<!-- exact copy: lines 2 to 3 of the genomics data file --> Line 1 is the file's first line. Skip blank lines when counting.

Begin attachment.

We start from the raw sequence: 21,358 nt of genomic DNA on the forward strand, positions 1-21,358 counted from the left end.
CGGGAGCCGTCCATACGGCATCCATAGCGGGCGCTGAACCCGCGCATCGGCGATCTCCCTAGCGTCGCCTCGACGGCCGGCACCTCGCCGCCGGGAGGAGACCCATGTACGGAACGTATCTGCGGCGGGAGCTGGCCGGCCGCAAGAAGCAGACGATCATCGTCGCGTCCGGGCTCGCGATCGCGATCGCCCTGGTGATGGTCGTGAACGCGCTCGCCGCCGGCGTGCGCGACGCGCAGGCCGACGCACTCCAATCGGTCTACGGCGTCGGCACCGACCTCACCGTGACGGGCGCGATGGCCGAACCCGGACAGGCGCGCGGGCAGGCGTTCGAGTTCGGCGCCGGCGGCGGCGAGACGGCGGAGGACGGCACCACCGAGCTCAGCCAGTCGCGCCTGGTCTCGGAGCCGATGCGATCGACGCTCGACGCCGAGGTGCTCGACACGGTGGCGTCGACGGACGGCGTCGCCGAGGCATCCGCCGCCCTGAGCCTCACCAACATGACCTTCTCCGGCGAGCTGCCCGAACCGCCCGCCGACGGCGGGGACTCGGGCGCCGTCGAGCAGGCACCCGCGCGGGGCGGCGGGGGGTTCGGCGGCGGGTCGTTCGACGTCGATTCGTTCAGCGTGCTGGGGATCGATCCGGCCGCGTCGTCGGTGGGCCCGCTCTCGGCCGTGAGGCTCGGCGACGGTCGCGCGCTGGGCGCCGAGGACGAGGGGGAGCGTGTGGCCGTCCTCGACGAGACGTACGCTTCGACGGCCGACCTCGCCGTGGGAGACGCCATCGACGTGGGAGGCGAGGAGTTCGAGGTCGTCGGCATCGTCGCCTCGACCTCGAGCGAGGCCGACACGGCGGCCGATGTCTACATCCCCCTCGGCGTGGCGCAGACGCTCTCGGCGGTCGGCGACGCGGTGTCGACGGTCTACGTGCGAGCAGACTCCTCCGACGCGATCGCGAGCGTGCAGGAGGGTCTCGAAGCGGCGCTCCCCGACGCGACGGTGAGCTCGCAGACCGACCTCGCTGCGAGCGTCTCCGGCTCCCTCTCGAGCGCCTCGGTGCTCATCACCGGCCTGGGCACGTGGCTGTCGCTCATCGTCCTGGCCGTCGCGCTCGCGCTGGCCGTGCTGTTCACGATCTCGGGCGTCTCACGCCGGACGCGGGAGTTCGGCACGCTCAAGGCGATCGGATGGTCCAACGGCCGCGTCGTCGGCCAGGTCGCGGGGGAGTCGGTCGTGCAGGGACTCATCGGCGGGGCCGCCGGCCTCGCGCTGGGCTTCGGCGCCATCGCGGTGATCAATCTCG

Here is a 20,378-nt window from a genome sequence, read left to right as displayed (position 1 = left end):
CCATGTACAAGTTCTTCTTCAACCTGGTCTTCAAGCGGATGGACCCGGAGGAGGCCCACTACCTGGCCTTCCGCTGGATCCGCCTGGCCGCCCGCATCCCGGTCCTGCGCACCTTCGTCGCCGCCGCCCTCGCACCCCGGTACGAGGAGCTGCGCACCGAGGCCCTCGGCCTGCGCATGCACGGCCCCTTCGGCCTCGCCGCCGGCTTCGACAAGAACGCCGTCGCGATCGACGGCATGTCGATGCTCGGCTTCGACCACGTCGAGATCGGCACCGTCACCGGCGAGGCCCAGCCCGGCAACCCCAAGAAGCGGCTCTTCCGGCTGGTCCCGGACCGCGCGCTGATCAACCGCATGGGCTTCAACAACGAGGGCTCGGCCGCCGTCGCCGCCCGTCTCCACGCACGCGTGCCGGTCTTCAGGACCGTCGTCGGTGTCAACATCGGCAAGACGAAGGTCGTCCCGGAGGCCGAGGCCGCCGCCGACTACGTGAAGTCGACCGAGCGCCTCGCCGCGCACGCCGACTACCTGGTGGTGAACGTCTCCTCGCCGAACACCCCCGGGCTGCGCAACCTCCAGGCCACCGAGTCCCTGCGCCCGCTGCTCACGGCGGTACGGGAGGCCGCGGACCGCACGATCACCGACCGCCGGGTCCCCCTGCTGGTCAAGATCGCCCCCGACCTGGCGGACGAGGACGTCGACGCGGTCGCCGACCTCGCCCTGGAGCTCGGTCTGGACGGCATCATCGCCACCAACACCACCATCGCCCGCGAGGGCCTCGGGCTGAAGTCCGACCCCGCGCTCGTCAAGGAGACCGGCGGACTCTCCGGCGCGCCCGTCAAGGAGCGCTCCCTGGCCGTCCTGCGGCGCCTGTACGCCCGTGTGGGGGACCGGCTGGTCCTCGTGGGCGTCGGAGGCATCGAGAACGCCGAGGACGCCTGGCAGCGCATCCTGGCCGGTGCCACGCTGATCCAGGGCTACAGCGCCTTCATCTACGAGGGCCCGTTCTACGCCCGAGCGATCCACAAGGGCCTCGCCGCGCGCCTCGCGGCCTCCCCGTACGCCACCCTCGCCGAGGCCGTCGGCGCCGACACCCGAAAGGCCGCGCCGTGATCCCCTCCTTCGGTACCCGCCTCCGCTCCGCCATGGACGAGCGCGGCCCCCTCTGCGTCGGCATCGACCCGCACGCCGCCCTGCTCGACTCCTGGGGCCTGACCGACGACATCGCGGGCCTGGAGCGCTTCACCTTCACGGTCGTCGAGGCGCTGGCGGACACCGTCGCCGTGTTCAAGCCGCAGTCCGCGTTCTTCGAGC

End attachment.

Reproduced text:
CGGGAGCCGTCCATACGGCATCCATAGCGGGCGCTGAACCCGCGCATCGGCGATCTCCCTAGCGTCGCCTCGACGGCCGGCACCTCGCCGCCGGGAGGAGACCCATGTACGGAACGTATCTGCGGCGGGAGCTGGCCGGCCGCAAGAAGCAGACGATCATCGTCGCGTCCGGGCTCGCGATCGCGATCGCCCTGGTGATGGTCGTGAACGCGCTCGCCGCCGGCGTGCGCGACGCGCAGGCCGACGCACTCCAATCGGTCTACGGCGTCGGCACCGACCTCACCGTGACGGGCGCGATGGCCGAACCCGGACAGGCGCGCGGGCAGGCGTTCGAGTTCGGCGCCGGCGGCGGCGAGACGGCGGAGGACGGCACCACCGAGCTCAGCCAGTCGCGCCTGGTCTCGGAGCCGATGCGATCGACGCTCGACGCCGAGGTGCTCGACACGGTGGCGTCGACGGACGGCGTCGCCGAGGCATCCGCCGCCCTGAGCCTCACCAACATGACCTTCTCCGGCGAGCTGCCCGAACCGCCCGCCGACGGCGGGGACTCGGGCGCCGTCGAGCAGGCACCCGCGCGGGGCGGCGGGGGGTTCGGCGGCGGGTCGTTCGACGTCGATTCGTTCAGCGTGCTGGGGATCGATCCGGCCGCGTCGTCGGTGGGCCCGCTCTCGGCCGTGAGGCTCGGCGACGGTCGCGCGCTGGGCGCCGAGGACGAGGGGGAGCGTGTGGCCGTCCTCGACGAGACGTACGCTTCGACGGCCGACCTCGCCGTGGGAGACGCCATCGACGTGGGAGGCGAGGAGTTCGAGGTCGTCGGCATCGTCGCCTCGACCTCGAGCGAGGCCGACACGGCGGCCGATGTCTACATCCCCCTCGGCGTGGCGCAGACGCTCTCGGCGGTCGGCGACGCGGTGTCGACGGTCTACGTGCGAGCAGACTCCTCCGACGCGATCGCGAGCGTGCAGGAGGGTCTCGAAGCGGCGCTCCCCGACGCGACGGTGAGCTCGCAGACCGACCTCGCTGCGAGCGTCTCCGGCTCCCTCTCGAGCGCCTCGGTGCTCATCACCGGCCTGGGCACGTGGCTGTCGCTCATCGTCCTGGCCGTCGCGCTCGCGCTGGCCGTGCTGTTCACGATCTCGGGCGTCTCACGCCGGACGCGGGAGTTCGGCACGCTCAAGGCGATCGGATGGTCCAACGGCCGCGTCGTCGGCCAGGTCGCGGGGGAGTCGGTCGTGCAGGGACTCATCGGCGGGGCCGCCGGCCTCGCGCTGGGCTTCGGCGCCATCGCGGTGATCAATCTCG

Here is a 20,378-nt window from a genome sequence, read left to right as displayed (position 1 = left end):